For D.C. United, the math is simple: A win or draw in either of the team’s final two games clinches a trip to the playoffs, vanquishing a drought that has plagued the club since 2007.
So heading into United’s home finale Saturday against the Columbus Crew, the team has leeway, right?
“There’s no leeway,” coach Ben Olsen said. “None. We’ve got to go. We’ve got to continue moving forward.”
It’s a philosophy instilled in United (16-10-6), who are treating their next game like a must-win, despite what the playoff scenarios say. And there certainly is logic to such an approach.
With a loss to sixth-place Columbus (14-11-7), D.C. could find itself needing a result in its final regular-season match — a tough trip to take on the Chicago Fire (17-10-5) — or hope other matches across the league go its way.
No, considering the team has gone 11-1-4 at RFK Stadium this year, not dropping a contest since its March opener, United just want to handle matters this weekend in the nation’s capital.
“We’re at home and we need to get a win,” center back Brandon McDonald said. “We don’t want to go into any games, especially at home, going for a point. I think our mentality coming in is they’re coming to our field, and we have to handle business.”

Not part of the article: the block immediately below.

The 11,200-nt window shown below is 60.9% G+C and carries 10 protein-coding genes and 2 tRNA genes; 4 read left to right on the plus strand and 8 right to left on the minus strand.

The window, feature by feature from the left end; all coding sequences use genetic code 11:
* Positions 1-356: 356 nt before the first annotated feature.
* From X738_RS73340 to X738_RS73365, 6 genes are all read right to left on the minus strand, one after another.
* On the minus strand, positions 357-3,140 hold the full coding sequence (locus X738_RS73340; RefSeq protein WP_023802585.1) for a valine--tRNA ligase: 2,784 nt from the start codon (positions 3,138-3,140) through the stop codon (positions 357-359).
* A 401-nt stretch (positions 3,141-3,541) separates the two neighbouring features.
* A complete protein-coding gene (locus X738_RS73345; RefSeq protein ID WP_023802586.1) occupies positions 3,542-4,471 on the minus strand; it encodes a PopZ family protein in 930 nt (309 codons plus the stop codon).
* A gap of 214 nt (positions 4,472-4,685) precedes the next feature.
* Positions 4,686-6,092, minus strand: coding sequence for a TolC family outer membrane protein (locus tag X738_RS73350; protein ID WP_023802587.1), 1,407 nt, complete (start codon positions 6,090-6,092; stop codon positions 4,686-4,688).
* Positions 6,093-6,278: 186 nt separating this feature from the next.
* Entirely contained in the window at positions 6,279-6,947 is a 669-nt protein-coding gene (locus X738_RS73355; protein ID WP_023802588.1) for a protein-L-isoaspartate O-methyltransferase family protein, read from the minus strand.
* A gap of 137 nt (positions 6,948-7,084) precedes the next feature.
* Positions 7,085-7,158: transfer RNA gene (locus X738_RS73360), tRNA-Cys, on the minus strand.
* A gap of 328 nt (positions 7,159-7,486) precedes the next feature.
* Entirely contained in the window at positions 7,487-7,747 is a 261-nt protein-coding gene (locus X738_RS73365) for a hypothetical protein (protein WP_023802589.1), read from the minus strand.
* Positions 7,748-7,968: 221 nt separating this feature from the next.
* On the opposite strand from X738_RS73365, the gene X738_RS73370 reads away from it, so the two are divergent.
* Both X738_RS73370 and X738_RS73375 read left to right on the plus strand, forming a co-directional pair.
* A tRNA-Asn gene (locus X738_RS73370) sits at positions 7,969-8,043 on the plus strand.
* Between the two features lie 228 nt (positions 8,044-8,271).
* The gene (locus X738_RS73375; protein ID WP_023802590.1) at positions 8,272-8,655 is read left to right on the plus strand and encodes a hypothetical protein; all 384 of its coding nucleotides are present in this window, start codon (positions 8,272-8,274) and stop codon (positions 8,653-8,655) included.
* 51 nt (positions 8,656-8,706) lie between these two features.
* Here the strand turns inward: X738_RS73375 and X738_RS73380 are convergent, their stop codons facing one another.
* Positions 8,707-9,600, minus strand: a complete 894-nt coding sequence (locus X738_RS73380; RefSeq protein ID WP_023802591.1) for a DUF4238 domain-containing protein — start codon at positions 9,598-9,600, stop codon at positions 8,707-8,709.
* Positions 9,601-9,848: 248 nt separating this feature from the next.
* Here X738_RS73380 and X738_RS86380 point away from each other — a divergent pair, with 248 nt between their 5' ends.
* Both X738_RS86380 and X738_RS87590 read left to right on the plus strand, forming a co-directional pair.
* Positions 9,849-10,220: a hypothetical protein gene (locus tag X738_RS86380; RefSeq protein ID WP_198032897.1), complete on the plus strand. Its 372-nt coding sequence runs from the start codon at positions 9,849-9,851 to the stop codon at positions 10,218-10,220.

There also is the matter of seeding. Under this year’s revised format, five teams in each conference advance to the postseason, but the No. 4 and 5 seeds must open the playoffs in a one-off match.
A win against the Crew would put United in solid positioning to claim a top-three seed and a bye to the two-leg conference semifinals. And the three points would clinch at least fourth place, guaranteeing home-field advantage if D.C. does end up in the wild-card game.
“It’s interesting where the East is right now,” said Olsen, 35. “It’s what we’re all tuning in for. This is what is great for our young team, and me as a young coach. They’re great opportunities for us to move forward and learn and get through this and overcome it.”
United enter the match on a roll, having gone 4-0-1 since captain Dwayne De Rosario suffered a sprained knee ligament last month. Often playing a more defensive 4-5-1 formation, the club has become adept at winning ugly without its attacking catalyst.
But with MLS on hiatus last weekend as World Cup qualifying took center stage, there is the typical concern of the bye week derailing the club’s momentum.
“You can make them good and say there is plenty of rest,” Olsen said. “You can make them bad and say you lose a little rhythm. The good thing is everyone is in the same boat with this one.”
Against Columbus, United will turn their focus to attackers Federico Higuain and Jairo Arrieta, midseason acquisitions who have fueled the Crew’s bid for an unlikely playoff berth.
Columbus is 6-2-1 in games started by Higuain, a commanding playmaker who has recorded three goals and six assists in just 11 appearances. Arrieta, on the other hand, has eight goals and four assists in 16 matches while playing as a high striker pushing the back line.